Click here to see pictures of my weekend.� The first few pictures are of Lynne demonstrating how to wear big Thai pants.

Continue reading

Going to Roi-et

Tomorrow I'm going to Roi-et for a church retreat.� It sounds like it's going to be a very relaxing weekend.� There will be some talks in Thai, which I won't understand at all, but I don't mind.� I'm looking forward to getting out of Khon Kaen and spending some time with church friends.

Continue reading

Flight Attendant Jobs

I have 6 English-language channels on my TV:� MTV, CNN, MNET Movies 1, MNET Movies 2, and 2 sports channels.� I don't like watching sports and MTV can get annoying, so�I watch a lot of movies and news.� Right now I'm watching a Gwyneth Paltrow movie on MNET Movies 1.� She's playing a woman who dreams of becoming a flight attendant.� She gives up almost everything to pursue her "destiny" of working for an international airline.��It reminds me of my students.� (Well, except for the giving up everything part)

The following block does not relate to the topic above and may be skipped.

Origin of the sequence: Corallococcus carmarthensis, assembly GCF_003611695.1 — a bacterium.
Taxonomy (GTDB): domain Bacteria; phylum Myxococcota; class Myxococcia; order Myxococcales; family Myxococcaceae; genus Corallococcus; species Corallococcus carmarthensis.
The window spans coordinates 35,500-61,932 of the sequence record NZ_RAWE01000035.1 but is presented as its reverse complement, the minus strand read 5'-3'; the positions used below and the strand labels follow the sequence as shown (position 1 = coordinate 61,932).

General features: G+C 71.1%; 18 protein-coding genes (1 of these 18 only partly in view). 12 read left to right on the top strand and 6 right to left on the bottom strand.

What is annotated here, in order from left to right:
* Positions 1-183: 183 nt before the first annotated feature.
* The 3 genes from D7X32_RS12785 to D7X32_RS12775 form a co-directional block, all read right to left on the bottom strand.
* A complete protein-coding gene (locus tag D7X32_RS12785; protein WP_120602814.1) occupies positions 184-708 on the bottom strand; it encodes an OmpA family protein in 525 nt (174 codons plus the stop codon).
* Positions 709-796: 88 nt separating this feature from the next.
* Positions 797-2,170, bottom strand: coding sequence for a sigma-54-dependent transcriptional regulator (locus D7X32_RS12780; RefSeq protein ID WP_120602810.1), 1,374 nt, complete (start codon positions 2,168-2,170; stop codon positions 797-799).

Last semester, I asked my students to write paragraphs about their dream jobs.� Almost all of them wrote that they wanted to be flight attendants.� It's a really good job to have in Thailand.� If you speak at least 3 languages (one of them has to be English), you can apply to become a flight attendant on an international airline.� It's very competitive, but if you're lucky enough to land one of those jobs, you get an excellent salary and opportunities to travel all over the world.� On top of that, Betsy tells me that flight attendants used to be portrayed as "angels in the sky" on TV here.� I guess I can understand the appeal of being a flight attendant, but I would hate it.� I don't like how airplanes smell.